House prices will rise nationally by 4.9% over the next 9 months and then surge by 9.4% in the year to June 2025, KPMG’s new property report on Australia’s capital cities finds.
Apartment prices across the country will see an average rise of 3.1% by next June, then a 6% increase in the next 12 months.
But there will be important regional differences, with Perth houses rising the highest – by 8.4% – in the rest of FY24 but then Hobart overtaking other cities in FY25 and surging by 14.2%.
Hobart units also outperform all other capital cities with rises of 8.7% and 10% respectively over the next two years, followed by Sydney, Melbourne and Adelaide.
The report details the varied pressures impacting on property prices, with a range of push and pull factors countering each other – but with limited supply and high demand ultimately outweighing interest rates.
Dr Brendan Rynne, KPMG Chief Economist, said: “Despite high interest rates, constrained supply will likely dominate the factors influencing property prices in the short term and result in continued price gains in most markets during FY24. House and unit prices will then accelerate further in the next financial year as dwelling supply continues to be limited, due to scarcity of available land, falling levels of approvals and slower or more costly construction activity. The supply issue will combine with several other factors to push assets prices up – higher demand due to heavier migration; anticipated rate cuts moving into FY25, and potentially relaxed lending conditions; high rental costs pushing renters to look to buy instead; barriers to developers building new homes; foreign investor demand picking up again; along with the longer post-pandemic demand for more space as people continue to work from home.”
“There are some factors pushing the other way – the main one being mortgage stress. First-time buyers now need to use around half their earnings on mortgage payments – a significant rise from a third just 3 years ago. We estimate around $350 billion of mortgages, or half of all fixed rate credit will expire this year – covering 880,000 Australian households. The remaining 38 percent of fixed rate credit, which includes about 450,000 loan facilities, will expire in 2024 and beyond. Some homeowners who previously locked in low rates might be unable to pay – and won't be able to refinance to a lower and competitive rate.”
“But on balance the factors pushing prices up will more than counter those restraining them. Market dynamics vary across different cities so there will be considerable regional variations.”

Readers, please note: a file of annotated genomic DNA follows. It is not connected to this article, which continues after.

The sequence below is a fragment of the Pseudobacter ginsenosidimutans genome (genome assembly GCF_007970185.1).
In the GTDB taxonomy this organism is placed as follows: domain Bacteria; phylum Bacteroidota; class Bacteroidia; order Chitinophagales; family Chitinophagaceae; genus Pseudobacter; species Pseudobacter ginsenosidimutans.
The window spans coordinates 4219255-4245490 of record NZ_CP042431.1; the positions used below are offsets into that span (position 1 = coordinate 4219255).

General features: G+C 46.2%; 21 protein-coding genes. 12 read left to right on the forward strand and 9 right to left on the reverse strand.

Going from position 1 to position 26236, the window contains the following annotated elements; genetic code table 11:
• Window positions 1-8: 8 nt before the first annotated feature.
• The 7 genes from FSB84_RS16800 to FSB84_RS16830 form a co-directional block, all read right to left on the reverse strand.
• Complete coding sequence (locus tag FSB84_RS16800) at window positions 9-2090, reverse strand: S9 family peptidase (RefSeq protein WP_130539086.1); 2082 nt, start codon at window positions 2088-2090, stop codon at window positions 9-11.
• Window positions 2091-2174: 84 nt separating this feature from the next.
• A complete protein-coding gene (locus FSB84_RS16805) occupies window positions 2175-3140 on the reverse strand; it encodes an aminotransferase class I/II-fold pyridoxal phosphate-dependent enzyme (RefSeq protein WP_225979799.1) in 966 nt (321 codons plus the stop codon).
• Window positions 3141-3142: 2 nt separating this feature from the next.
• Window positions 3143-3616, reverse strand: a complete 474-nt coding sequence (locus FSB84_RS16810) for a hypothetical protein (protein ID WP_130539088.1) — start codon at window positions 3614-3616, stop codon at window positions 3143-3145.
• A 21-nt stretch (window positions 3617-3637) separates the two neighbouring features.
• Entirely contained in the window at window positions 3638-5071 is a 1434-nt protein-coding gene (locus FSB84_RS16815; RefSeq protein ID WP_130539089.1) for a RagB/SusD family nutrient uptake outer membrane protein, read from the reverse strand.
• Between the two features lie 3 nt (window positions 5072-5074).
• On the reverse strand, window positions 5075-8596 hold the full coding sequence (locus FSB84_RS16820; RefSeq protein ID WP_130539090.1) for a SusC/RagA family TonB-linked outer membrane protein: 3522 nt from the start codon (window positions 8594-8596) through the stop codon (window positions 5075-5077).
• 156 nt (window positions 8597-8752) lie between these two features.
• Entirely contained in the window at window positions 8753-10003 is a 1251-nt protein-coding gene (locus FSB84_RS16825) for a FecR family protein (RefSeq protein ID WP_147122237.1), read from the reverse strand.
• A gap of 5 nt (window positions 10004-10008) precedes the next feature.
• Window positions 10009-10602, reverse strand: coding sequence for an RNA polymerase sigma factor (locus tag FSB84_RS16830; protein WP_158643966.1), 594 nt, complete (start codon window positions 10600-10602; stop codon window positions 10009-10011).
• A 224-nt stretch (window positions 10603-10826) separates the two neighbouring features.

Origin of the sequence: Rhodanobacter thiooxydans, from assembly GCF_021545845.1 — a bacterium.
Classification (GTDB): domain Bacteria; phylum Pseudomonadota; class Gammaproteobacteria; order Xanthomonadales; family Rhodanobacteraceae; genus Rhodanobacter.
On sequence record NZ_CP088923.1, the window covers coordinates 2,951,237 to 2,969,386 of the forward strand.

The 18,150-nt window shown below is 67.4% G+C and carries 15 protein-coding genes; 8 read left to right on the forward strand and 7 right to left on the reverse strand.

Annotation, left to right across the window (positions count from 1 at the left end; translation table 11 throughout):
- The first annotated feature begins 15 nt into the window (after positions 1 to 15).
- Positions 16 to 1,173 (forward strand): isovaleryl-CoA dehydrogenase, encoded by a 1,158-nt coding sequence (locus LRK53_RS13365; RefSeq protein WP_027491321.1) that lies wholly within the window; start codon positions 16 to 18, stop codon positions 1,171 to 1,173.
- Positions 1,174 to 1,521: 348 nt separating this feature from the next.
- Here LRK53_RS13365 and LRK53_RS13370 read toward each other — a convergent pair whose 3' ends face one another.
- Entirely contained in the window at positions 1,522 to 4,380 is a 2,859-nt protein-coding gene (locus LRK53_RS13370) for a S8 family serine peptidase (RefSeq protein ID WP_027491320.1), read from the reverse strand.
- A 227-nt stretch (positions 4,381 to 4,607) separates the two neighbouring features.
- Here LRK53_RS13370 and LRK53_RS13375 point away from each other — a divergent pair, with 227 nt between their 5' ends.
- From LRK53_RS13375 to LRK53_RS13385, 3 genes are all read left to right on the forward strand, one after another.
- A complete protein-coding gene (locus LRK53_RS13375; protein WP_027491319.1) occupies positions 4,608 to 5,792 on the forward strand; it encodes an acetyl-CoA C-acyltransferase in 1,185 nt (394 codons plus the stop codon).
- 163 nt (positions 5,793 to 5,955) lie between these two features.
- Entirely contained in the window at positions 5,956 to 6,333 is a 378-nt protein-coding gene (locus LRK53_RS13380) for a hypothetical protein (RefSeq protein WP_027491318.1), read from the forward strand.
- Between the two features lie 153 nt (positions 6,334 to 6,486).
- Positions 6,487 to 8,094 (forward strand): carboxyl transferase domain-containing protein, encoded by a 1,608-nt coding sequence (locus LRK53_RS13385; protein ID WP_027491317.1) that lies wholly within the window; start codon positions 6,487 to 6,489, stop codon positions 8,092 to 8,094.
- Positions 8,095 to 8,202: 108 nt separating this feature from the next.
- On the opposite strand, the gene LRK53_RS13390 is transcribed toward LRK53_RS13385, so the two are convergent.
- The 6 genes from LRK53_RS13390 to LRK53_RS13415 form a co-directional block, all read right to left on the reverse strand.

Those regional variations in prices have been significant over the three years since the start of COVID-19, the report outlines. Adelaide houses outperformed the national average, with prices rising 40% from June 2020 to June 2023, with no sign of having been impacted by the contractionary monetary policy cycle. By contrast, after sharp rises during the pandemic, Sydney and Melbourne house prices fell by -1.3% and -1.4% over the year to June 2023.
Other factors have changed from the height of the pandemic, the report observes. The generous Home Builder stimulus led to a surge of housing approvals and subsequent completions. But shrinking approvals, and steadily rising building material costs are now constraining housing supply. Migration too, which collapsed during Covid-19, will rise by over 400,000 this year, while foreign investment is steadily recovering - albeit still lower than pre-pandemic levels – particularly with the relaxation of travel restrictions and the re-opening of China’s borders.
The report outlines that rising rental costs can play a significant role in pushing up dwelling prices, as more renters try for home ownership.
Dr Rynne said: “Based on our projections for new dwelling completions and the Treasury’s population forecasts, we estimate that annual rent growth will be 5.6% over the next two years – which is 2.5% higher than the long-term average of 3.1%. We assess that dwelling completions would have to be around 76% higher than is currently forecast for those rental costs to be pulled back to normal levels. Either that or population growth from migration would have to be brought down to considerably lower levels than at present – which would mean short-term costs over-riding long-term economic benefits.”
Forecast of growth in house prices (%, y/y)
(Precentage Change in Dwelling Price from Corresponding Quarter of Previous Year)
Forecast of growth in unit prices (%, y/y)
(Percentage Change in Dwelling Price from Corresponding Quarter of Previous Year)
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